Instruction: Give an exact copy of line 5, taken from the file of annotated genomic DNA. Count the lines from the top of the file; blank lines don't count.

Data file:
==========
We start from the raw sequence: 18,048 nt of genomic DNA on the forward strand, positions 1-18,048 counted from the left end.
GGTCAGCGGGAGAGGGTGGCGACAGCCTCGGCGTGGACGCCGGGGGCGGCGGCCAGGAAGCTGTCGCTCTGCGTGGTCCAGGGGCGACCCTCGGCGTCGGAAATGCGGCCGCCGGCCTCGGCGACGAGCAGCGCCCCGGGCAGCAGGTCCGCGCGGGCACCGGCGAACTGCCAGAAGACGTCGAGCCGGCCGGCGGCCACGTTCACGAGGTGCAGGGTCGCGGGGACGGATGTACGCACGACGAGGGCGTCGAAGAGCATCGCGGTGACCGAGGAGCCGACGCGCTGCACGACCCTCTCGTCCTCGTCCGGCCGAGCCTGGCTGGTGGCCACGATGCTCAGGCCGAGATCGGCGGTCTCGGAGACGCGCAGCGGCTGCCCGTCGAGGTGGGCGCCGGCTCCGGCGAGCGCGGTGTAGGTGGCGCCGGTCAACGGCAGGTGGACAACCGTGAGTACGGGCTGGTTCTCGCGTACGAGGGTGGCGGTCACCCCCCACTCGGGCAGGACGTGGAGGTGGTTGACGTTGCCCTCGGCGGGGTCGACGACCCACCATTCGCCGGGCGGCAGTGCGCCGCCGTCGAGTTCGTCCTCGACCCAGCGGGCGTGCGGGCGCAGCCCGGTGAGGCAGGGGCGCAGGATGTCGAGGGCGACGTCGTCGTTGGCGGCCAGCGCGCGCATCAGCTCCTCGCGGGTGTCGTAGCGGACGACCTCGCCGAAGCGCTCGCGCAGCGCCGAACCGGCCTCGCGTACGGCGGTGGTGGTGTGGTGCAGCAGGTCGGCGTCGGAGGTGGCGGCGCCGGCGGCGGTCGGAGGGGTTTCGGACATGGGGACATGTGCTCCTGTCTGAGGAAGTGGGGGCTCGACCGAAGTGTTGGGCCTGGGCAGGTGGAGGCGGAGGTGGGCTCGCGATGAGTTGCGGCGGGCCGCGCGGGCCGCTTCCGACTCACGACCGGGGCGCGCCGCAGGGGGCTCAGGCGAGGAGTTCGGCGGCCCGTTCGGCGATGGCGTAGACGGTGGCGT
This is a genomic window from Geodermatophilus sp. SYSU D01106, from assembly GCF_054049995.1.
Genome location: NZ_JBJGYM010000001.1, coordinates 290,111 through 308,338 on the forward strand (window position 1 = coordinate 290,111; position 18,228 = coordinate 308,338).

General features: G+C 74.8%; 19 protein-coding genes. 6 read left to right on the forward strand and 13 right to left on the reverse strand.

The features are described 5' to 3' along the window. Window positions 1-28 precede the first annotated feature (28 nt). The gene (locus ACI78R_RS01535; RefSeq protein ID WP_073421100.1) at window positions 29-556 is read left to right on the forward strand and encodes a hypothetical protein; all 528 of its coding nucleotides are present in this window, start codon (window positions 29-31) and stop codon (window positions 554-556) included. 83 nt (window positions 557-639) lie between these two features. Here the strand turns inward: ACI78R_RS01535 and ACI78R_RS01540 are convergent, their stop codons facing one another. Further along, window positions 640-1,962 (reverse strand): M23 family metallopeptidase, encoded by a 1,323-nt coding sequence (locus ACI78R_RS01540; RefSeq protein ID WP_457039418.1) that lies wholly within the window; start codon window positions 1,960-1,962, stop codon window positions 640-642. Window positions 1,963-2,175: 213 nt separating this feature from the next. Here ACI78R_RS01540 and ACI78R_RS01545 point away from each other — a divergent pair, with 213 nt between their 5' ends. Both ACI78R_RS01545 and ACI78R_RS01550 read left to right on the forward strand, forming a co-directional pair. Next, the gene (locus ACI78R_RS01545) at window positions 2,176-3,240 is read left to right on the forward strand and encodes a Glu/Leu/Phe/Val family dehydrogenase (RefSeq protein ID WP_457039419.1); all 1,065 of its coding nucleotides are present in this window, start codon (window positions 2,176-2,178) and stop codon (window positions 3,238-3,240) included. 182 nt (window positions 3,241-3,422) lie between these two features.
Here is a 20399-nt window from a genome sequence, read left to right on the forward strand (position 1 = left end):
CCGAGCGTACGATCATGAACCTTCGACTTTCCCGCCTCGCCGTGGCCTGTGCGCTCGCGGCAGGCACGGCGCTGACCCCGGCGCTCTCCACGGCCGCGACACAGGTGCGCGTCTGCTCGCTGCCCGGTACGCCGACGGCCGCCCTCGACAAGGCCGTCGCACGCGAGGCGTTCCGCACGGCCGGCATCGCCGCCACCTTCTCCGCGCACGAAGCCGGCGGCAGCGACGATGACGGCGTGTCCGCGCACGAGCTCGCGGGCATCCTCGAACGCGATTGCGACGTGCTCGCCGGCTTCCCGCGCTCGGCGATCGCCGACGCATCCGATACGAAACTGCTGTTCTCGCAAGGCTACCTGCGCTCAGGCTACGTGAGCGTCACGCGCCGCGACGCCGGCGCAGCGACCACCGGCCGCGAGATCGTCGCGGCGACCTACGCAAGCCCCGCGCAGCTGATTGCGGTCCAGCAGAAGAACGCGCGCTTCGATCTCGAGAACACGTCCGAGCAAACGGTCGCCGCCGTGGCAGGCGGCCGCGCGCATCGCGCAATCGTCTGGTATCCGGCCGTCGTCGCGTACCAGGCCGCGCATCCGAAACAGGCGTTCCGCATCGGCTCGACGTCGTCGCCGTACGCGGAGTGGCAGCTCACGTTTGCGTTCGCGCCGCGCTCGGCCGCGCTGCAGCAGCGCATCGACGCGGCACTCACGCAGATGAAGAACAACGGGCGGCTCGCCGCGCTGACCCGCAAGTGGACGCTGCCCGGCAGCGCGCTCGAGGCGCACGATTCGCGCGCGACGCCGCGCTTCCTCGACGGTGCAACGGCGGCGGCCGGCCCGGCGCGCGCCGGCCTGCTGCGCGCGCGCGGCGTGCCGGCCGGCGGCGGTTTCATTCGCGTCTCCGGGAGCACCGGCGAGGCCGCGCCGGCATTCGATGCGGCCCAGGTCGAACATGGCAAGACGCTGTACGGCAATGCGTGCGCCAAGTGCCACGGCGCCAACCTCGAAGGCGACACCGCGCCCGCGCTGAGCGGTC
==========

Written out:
General features: G+C 74.8%; 19 protein-coding genes. 6 read left to right on the forward strand and 13 right to left on the reverse strand.